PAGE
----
Wells Fargo lends $74m on Boston laboratory building

King Street Developers and joint venture partner The Carlyle Group have purchased a laboratory building in Waltham, Massachusetts for more than $104m with a $74.2m acquisition first mortgage loan from Wells Fargo.

King Street Developers and joint venture partner The Carlyle Group have purchased a laboratory building in Waltham, Massachusetts for more than $104m with a $74.2m acquisition first mortgage loan from Wells Fargo.

830-Winter-in-WalthamThe developer and investment group purchased the three-story, 180,000 sq ft property at 830 Winter Street from Intercontinental Real Estate, which bought the asset in 2005 for $51.3m from cancer pharmaceutical company Praecis Pharmaceuticals.

The latter company purchased the shell of the building for $41.5m in July of 2000 to serve as its headquarters, months after it was erected, building out the interior to suit its needs. The company was ultimately bought out in December 2006 by British multinational GlaxoSmithKline for $54.8m.

Boston-based King Street Developers is known mainly for the development of multi-tenant centers in the Boston suburbs of Cambridge, Waltham and Lexington. They centers are focused on the advancement in the areas of life science and clean technology. A previous project from the developer included the repositioning of  200 Cambridge Park Drive, a single-tenant laboratory and office building, into a multi-tenant life science center.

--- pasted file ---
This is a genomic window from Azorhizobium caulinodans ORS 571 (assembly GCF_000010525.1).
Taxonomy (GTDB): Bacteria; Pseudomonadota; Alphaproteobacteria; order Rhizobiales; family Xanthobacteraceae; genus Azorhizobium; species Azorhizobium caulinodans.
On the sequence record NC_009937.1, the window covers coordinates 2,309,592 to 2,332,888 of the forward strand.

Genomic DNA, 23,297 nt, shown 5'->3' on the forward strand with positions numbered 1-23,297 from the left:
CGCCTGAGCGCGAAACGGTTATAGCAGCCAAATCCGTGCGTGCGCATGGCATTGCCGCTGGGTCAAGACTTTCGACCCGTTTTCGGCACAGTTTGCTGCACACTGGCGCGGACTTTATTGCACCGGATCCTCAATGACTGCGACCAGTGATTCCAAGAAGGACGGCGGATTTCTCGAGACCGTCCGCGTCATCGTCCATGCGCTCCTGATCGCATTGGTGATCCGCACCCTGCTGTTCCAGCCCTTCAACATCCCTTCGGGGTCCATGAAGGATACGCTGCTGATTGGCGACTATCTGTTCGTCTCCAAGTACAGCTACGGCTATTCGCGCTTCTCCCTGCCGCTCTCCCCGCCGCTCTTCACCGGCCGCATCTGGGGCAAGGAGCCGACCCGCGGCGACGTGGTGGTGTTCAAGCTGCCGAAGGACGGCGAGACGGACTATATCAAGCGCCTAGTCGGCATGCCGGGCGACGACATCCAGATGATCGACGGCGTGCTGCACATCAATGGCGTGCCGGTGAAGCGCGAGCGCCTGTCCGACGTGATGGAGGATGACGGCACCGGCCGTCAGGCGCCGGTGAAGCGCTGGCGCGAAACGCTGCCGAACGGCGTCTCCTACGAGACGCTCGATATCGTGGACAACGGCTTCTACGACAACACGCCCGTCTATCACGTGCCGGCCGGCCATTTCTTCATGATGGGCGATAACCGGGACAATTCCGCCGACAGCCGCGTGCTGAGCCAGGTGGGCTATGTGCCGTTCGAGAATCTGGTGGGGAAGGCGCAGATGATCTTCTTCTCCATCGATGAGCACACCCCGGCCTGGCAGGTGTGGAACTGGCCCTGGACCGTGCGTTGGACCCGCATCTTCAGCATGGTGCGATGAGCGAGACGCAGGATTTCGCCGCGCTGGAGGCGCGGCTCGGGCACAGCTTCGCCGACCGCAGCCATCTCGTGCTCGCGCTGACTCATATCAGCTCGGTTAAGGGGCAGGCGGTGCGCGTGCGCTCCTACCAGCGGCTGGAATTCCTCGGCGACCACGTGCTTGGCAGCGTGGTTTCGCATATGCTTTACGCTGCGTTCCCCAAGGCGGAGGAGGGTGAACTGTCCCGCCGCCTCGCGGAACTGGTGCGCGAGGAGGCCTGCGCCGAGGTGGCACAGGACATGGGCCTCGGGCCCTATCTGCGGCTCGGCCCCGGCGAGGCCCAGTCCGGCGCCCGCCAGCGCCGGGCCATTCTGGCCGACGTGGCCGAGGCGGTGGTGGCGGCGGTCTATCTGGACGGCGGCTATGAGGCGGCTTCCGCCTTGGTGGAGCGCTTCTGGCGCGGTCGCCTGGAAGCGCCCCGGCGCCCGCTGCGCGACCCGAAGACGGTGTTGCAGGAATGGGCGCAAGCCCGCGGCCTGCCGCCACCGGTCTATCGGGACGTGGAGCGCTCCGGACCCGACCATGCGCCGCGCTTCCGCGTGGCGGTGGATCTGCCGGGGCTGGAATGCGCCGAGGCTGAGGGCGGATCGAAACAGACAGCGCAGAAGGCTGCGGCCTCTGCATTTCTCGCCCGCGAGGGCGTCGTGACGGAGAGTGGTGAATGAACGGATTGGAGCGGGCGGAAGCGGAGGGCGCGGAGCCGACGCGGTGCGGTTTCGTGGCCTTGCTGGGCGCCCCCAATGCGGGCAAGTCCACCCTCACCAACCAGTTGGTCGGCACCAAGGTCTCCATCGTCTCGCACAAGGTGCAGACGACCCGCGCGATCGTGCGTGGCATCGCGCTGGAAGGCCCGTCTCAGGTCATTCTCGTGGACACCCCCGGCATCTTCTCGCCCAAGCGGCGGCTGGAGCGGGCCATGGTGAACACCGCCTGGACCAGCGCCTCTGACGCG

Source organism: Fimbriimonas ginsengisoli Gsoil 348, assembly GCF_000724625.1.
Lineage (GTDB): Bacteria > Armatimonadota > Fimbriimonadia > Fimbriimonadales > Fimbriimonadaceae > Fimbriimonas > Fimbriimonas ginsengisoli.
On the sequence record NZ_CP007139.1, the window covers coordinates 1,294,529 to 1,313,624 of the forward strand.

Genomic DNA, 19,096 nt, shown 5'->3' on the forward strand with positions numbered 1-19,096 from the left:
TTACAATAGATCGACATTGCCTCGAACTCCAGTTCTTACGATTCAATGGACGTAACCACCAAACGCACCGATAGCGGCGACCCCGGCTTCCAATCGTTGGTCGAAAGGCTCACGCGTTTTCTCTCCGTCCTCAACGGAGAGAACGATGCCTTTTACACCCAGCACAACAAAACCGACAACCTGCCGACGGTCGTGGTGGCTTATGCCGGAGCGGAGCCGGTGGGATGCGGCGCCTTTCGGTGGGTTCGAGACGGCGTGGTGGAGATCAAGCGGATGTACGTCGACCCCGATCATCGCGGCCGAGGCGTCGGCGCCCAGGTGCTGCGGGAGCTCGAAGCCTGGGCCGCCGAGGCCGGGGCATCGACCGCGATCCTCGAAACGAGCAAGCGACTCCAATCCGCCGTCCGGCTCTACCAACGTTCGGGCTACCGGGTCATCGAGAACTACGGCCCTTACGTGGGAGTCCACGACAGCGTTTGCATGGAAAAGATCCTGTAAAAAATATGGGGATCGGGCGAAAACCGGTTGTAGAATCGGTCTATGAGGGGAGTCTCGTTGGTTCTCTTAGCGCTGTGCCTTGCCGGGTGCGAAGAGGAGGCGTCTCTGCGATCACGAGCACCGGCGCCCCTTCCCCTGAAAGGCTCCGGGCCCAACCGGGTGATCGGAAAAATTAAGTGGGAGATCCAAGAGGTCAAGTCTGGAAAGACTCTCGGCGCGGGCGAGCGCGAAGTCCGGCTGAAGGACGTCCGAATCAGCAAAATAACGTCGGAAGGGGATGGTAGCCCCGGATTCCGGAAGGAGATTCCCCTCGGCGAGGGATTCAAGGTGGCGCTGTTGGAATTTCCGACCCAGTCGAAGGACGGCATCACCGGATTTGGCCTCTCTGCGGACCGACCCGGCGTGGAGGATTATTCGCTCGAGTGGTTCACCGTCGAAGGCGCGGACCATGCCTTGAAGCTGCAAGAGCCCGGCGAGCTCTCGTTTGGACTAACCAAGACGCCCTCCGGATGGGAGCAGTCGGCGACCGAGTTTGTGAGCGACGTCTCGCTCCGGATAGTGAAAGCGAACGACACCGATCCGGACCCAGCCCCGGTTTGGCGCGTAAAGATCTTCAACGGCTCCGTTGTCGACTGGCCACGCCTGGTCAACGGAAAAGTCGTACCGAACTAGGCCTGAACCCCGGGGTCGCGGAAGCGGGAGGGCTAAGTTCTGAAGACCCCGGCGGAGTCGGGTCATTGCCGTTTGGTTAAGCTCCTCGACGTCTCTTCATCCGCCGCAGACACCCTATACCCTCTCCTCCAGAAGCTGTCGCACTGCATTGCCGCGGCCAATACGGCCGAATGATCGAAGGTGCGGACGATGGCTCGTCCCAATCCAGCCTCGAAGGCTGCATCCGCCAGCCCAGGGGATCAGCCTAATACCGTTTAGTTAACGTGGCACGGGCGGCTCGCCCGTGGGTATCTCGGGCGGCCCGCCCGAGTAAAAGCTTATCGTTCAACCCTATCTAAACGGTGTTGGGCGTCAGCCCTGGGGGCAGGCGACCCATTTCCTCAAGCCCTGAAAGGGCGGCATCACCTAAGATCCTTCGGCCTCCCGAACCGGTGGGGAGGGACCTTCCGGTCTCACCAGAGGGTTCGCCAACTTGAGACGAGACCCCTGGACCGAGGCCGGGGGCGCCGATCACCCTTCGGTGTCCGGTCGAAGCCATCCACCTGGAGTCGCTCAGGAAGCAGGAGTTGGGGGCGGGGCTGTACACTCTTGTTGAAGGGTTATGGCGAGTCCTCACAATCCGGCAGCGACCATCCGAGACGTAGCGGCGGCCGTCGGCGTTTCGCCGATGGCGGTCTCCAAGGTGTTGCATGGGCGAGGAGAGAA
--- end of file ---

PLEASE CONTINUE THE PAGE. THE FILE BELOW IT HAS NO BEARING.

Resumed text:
The developer employs both value-add and core-plus strategies, with the latter seeking returns from current-income coupled with upside from leasing and repositioning. Current tenants at the property include biotech firm Immunogen, which occupies about 109,000 sq ft, and life company Histogenics.

Wells Fargo held the number one spot on the Mortgage Bankers Association’s Commercial Real Estate/Multi-family Finance Firms – Annual Origination Volumes report in 2014, with a total of $50.3bn of financings. The bank lender has held the top spot since 2009, after sharing the accolade with Bank of America in 2008.

The life science umbrella includes pharmaceutical and bio-tech firms developing “life saving” drugs, makers of medical devices and diagnostic tools, while clean technology companies work with renewable materials and energy sources.

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